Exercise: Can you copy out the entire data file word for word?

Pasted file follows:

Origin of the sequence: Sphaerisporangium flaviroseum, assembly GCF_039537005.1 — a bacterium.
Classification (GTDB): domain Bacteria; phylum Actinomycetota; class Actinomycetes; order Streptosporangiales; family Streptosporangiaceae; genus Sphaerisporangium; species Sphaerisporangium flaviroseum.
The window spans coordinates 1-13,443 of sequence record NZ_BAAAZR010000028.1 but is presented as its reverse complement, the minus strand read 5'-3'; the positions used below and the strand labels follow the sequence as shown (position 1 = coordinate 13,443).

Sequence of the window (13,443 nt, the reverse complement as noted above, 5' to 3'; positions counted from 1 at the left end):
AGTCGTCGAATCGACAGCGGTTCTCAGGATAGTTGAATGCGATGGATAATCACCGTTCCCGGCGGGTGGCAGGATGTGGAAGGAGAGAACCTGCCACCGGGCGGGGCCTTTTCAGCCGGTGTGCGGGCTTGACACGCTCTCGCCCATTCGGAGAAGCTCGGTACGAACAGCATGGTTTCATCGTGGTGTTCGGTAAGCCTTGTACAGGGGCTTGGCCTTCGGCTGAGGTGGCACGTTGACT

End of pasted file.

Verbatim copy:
Origin of the sequence: Sphaerisporangium flaviroseum, assembly GCF_039537005.1 — a bacterium.
Classification (GTDB): domain Bacteria; phylum Actinomycetota; class Actinomycetes; order Streptosporangiales; family Streptosporangiaceae; genus Sphaerisporangium; species Sphaerisporangium flaviroseum.
The window spans coordinates 1-13,443 of sequence record NZ_BAAAZR010000028.1 but is presented as its reverse complement, the minus strand read 5'-3'; the positions used below and the strand labels follow the sequence as shown (position 1 = coordinate 13,443).

Sequence of the window (13,443 nt, the reverse complement as noted above, 5' to 3'; positions counted from 1 at the left end):
AGTCGTCGAATCGACAGCGGTTCTCAGGATAGTTGAATGCGATGGATAATCACCGTTCCCGGCGGGTGGCAGGATGTGGAAGGAGAGAACCTGCCACCGGGCGGGGCCTTTTCAGCCGGTGTGCGGGCTTGACACGCTCTCGCCCATTCGGAGAAGCTCGGTACGAACAGCATGGTTTCATCGTGGTGTTCGGTAAGCCTTGTACAGGGGCTTGGCCTTCGGCTGAGGTGGCACGTTGACT